Tag Archives: holidays

Holiday Ha Ha

Gather ’round, boys and girls. It’s time for…(drum roll)…

Jokes that are only funny if you live in Japan!


Several office ladies were gathered around the green tea dispenser in their crisply pressed uniforms. One of them said, “My boss is such a dope. He’s just the stupidest thing since the 8% sales tax. The other day, he actually rode the Marunouchi line from Ikebukuro to Shinjuku.”

Peals of laughter all around. Then another of the ladies said, “Hah! My boss is even stupider than that. Last February, he gave me chocolates on Valentines Day.”

Gales of laughter. Green tea went flying out of mouths and up noses. Crisp uniforms were sprayed misty green.

The Marunouchi line is the red one.
The Marunouchi line is the red one.

The Marunouchi subway line does indeed run from Ikebukuro to Shinjuku. But the above ground Shonan-Shinjuku, Saikyo and Yamanote lines also do that. There are three stations in between for a distance of just under 5km. Travel time: between 5 and 10 minutes. Cost: 160yen. The Marunouchi line departs Ikebukuro and heads southeast past Tokyo Station, loops toward the northwest and arrives at Shinjuku a whopping 17 stations and 24km later. Travel time: unavailable. No one has ever actually done it. Cost: interestingly, only 170yen, the minimum fee for subways because it’s based on the actual distance between the two stations.

As for Valentines Day, Japan loves to absorb customs and traditions from other countries, but they sometimes get a tad warped. On Valentines Day, women are meant to give gifts to men and not the other way around. It’s usually chocolate and has become obligatory in working situations. It’s called “giri choco” and usually ends up being passed along to wives or girlfriends since macho, manly Japanese men would mostly prefer to drink beer than eat sweets. Obviously, this is not fair. It puts undue pressure on women to spend money on men who still generally get paid more than women do, so in these enlightened days of sexual equality, the candy companies invented White day, March 15, when men are meant to buy candy for women. Mostly they don’t.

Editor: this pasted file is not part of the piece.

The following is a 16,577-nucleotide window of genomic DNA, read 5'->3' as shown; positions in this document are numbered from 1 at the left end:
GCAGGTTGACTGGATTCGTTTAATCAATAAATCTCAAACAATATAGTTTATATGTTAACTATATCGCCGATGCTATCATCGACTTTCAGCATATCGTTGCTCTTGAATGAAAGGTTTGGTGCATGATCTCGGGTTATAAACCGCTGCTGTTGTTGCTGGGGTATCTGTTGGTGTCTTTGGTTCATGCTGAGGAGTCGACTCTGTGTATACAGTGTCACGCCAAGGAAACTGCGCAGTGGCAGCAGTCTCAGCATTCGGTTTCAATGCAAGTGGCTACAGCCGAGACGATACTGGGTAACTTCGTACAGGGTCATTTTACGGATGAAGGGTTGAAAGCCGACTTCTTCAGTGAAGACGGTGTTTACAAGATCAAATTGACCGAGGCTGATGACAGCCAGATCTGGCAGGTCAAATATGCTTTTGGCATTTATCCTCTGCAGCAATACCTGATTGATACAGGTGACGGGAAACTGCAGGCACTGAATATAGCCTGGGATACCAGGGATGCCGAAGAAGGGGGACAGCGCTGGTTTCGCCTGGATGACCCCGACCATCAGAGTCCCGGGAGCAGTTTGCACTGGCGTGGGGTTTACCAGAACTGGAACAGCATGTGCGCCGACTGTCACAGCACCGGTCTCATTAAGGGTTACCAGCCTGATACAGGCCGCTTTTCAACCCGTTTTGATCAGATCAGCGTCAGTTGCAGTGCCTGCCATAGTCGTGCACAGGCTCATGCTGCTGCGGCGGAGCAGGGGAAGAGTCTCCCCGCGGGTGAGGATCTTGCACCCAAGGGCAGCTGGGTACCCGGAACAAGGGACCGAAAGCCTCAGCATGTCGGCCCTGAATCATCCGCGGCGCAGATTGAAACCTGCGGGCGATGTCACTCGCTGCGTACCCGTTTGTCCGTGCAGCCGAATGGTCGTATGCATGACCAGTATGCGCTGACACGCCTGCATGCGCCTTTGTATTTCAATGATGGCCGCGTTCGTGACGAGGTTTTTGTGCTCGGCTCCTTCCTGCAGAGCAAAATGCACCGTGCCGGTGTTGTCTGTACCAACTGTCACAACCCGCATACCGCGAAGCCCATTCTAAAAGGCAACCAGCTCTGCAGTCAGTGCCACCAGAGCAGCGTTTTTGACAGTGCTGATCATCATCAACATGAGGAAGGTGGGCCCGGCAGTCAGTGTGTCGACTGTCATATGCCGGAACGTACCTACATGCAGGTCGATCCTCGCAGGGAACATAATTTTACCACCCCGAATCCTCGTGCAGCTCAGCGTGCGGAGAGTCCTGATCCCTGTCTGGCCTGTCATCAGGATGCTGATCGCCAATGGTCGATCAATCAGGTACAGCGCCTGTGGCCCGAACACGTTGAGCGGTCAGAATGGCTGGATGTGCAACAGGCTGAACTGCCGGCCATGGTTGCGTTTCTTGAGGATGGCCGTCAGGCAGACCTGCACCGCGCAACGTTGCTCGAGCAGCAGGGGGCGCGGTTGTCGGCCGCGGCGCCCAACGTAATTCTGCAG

In recent years, Halloween has boomed in popularity. People are always shocked when I tell them it’s not a national holiday and nobody but kids really cares about it. Ditto Valentines Day. Although it’s not unheard of for friends to give each other gifts, it’s really meant for lovers, which is how Christmas is treated here. If you’re dating, you’re meant to go out for an expensive, romantic Christmas dinner. Families eat KFC and strawberry shortcake, which is available all year, but at Christmas time comes with a plastic Santa and costs twice as much. There’s just as much commercial hype as in the States–music, decorations, sweets–but the celebration is on Christmas eve. Everyone gets up and goes to work as usual on Christmas day. I did a boxing class at the dojo, which is ironic considering that today is Boxing day, at least in England, where it is a national holiday, but is unheard of both in the States and in Japan. December 23, on the other hand, is a national holiday here, the emperor’s birthday, but I had to work. And I worked after boxing class, so today is Christmas in my head. To celebrate, we went out and bought ourselves some treats.

PENTAX DIGITAL CAMERAHappy holidays, everyone. I hope 2015 will be as awesome as 2014 has been.

The Tale of the Pie

PENTAX DIGITAL CAMERA I was mixing up the ingredients for a Thanksgiving pumpkin pie using the antique wooden spoon my mother sent me and I wondered how many other women, over the years, had mixed up those very same ingredients for that very same purpose using that very spoon.